Students in Columbia join nationwide pledge to help curb gun violence
Children often are victims of gun violence – but that doesn’t mean they are powerless to make the world around them safer.
This week around South Carolina, more than 23,000 students from 46 schools across the state – including Forest Heights and North Springs elementary schools in Columbia – signed the pledge, joining students nationwide in the annual event.
Members of the United States Attorney’s Office and their local, state, and federal law enforcement partners visited schools across the state to meet with students and conduct presentations on gun safety as part of the campaign.
“After a tragic school shooting or any incident in which young victims have died from gunfire, conversation seems to center on what adults can and should do to keep young people safe from this kind of violence,” said Student Pledge to End Gun Violence national director Mary Lewis Grow. “Such discussions fail to honor, or even to note, the role that young people themselves can play in helping to reverse the violence.”
With a focus on keeping their schools and communities safe, students in middle school and high school signed a voluntary pledge to promise they will never take a gun to school, never resolve a dispute with a gun, and promise to use their influence to prevent friends from using guns to resolve disputes.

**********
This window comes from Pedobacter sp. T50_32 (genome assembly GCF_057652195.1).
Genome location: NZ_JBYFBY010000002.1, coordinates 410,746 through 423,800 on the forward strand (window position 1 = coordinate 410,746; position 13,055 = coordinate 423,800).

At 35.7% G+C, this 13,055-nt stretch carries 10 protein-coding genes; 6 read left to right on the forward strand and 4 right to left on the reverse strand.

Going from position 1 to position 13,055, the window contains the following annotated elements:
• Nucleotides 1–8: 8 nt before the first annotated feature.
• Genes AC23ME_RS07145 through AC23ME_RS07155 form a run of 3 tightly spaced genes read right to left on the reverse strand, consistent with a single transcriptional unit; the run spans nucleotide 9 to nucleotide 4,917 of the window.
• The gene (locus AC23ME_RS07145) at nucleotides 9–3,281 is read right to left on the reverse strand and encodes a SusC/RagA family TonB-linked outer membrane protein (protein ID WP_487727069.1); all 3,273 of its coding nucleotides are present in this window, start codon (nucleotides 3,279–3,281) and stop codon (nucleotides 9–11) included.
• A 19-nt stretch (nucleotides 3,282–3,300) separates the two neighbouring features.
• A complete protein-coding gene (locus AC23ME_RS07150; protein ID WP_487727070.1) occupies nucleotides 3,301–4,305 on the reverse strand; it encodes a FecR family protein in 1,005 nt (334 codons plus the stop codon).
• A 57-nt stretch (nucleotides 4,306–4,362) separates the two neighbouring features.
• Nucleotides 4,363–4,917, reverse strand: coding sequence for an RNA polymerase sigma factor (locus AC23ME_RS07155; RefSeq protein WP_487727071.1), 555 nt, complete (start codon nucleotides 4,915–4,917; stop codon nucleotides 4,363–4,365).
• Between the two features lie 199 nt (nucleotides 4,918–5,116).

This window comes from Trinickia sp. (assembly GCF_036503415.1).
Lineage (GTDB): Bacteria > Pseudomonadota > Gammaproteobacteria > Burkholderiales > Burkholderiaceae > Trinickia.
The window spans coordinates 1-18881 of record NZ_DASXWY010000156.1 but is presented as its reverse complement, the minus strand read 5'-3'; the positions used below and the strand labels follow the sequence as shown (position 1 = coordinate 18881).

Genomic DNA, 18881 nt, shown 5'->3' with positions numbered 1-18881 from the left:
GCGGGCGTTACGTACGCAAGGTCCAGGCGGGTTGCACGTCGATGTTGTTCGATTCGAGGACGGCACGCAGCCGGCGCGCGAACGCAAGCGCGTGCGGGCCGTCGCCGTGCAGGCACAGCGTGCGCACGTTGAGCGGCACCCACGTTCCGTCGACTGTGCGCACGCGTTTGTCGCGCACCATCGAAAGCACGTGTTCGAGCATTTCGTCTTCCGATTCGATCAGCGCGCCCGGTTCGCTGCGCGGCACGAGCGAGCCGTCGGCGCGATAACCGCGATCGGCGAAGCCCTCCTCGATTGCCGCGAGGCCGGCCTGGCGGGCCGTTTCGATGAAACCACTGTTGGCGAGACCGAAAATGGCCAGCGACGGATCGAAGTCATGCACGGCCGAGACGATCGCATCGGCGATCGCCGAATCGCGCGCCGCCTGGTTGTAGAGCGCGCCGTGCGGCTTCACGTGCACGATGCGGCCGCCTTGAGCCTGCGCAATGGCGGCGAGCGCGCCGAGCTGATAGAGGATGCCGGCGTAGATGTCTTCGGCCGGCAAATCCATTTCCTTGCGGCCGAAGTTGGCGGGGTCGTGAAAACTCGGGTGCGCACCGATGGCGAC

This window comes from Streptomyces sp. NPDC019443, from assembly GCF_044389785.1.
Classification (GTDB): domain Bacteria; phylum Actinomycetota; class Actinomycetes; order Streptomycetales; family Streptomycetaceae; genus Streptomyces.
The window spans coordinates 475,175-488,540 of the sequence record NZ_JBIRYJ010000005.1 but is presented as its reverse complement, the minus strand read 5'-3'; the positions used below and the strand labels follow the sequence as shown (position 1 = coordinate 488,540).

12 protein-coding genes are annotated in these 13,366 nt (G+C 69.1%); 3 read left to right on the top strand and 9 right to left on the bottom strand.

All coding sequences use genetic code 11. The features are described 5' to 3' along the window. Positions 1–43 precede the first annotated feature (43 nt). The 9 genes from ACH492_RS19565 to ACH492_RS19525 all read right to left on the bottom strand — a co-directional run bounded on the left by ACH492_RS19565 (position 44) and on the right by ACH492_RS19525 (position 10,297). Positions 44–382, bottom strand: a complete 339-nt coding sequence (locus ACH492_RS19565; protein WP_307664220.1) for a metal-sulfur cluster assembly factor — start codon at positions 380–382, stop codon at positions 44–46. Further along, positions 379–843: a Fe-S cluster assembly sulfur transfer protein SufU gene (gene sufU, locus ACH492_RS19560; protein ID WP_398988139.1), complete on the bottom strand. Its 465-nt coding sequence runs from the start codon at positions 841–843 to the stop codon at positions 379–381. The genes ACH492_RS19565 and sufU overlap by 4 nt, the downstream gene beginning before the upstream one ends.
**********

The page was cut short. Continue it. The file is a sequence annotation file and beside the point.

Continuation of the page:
Elementary school children made a simpler commitment, pledging that if they see a gun they will not touch it and that they will assume that any gun they see might be loaded and promising to tell a teacher or a trusted adult.
The effort here in South Carolina is part of South Carolina’s Project CeaseFire. The Student Pledge Against Gun Violence is a national program that culminates each October in “A Day of National Concern about Young People and Gun Violence,” which this year fell on Oct. 19.
“The hope behind the Day of Concern is that young people, by raising their voices together to make a common promise on a common day, will be able to visualize the multiplication effect of their individual decisions,” Grow said. “Taking part in this national observance may help them imagine a collective legacy, giving their children and grandchildren a future without gun violence.”
South Carolina’s acting U.S. Attorney Beth Drake emphasized how the joint state and national campaign encourages conversation among young people about how to reduce gun violence.
“This great opportunity allows teachers, counselors, and community leaders to connect with South Carolina students for a dialogue about gun violence and the importance of making good decisions,” she said.
The U.S. Attorney’s Office, Drake said, worked with schools, student-resource officers, and law enforcement agencies throughout the state to make the pledges available, providing the pledges to participating schools as well as scheduling presentations for 25 of the schools that requested speakers.
“It is important to let young people know that while the violent world into which they were born is not their fault, this does not mean that they are without power to change it,” Grow said. “While we as adults must reaffirm our own responsibility for making the country safer from violence, we also need to let young people know that they have their own powerful, positive role to play.”
More information can be found at the national Student Pledge website.